The question begs to be answered: Are all those extra work hours, stress and health issues worth it? The data is saying, “no”.
An Alternative Reality: Balance Work and Life
What do these stats mean? You still may be tempted to think the costs of extended work hours return significant benefits — keeping your job, putting your children through private school, building a retirement nest egg. But, the wear on body, mind, and nation say otherwise.
Could work-life balance in America be a reality? Placing a higher value on work over play is decidedly American. Transitioning from a work feverishly-until-retirement state of mind to a work-less-play-more attitude is no small feat. Let’s consider what this might look like.
The average American work week falls around 47 hours, competing for the top spot in the world.
The Working Time Directive in Europe caps work weeks at 48 hours. Cary Cooper, American-born and working in the U.K. says, “Sweden and some other countries realistically work about 35 hours per week.”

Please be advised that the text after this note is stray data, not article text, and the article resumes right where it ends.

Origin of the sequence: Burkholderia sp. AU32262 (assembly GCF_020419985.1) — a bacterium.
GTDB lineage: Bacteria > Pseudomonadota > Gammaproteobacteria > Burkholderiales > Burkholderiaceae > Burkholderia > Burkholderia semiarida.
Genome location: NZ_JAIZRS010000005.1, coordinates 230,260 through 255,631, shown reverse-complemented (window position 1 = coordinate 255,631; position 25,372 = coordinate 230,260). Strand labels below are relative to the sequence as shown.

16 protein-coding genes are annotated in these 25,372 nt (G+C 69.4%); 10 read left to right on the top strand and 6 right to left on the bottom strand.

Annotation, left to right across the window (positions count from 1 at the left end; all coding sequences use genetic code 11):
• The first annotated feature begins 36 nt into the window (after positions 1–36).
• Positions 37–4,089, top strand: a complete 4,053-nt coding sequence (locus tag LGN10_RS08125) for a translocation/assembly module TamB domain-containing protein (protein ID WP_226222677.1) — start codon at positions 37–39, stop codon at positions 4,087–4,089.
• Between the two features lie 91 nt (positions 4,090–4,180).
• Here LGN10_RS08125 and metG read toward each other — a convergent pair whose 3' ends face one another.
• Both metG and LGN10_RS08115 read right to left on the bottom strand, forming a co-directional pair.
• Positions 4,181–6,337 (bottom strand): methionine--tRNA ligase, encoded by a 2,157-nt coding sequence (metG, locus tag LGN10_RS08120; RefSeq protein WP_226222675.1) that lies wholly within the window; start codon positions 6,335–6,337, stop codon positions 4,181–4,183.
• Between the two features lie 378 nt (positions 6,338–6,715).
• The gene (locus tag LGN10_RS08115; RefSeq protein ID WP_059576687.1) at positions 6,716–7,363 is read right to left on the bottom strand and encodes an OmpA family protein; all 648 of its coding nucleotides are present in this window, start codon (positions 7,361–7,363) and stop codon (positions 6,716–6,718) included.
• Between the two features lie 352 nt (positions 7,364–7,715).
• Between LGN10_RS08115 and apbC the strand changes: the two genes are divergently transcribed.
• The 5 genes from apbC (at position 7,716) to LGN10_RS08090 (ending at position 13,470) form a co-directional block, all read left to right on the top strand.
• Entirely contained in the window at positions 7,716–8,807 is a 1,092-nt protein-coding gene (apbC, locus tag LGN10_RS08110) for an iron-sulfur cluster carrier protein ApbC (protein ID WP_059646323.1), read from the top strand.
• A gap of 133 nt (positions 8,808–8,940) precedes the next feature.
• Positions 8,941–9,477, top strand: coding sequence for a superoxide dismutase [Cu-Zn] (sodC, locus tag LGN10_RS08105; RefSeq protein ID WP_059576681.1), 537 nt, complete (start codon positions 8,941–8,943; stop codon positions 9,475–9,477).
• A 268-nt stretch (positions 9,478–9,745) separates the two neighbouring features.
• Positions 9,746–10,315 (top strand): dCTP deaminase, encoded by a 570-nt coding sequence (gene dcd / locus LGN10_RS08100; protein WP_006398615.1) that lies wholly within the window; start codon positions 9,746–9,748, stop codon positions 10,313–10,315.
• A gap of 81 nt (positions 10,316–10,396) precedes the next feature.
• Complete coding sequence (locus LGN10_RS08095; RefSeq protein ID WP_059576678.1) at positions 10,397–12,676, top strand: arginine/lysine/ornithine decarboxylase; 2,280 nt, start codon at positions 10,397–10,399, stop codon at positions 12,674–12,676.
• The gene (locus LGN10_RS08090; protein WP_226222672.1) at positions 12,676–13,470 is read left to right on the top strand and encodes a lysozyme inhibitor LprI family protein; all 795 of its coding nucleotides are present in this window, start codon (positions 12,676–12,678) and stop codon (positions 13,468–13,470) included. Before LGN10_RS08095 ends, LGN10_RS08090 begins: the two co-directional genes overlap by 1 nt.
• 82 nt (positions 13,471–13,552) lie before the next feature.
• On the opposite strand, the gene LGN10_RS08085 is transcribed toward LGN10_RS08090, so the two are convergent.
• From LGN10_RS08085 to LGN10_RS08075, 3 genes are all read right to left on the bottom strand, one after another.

The typical American workday begins earlier in the morning and ends later at night — with a disappearing lunch hour. Only 20 percent of U.S. workers stop for lunch. The rest eat at their desks or not at all. Most of the 20 percent taking a lunch break are mandated to do so by their company. Many European countries require an hour lunch break. When the workday ends, mobile technology gives people 24/7 access to one another. We make maximum use of these digital tools in the States. Craig Stroti, author of Communicating Across Cultures, says this habit annoys other countries where time outside the office is reserved for non-work activities. “The perception is Americans, they don’t stop working. Europeans see that as being inefficient.”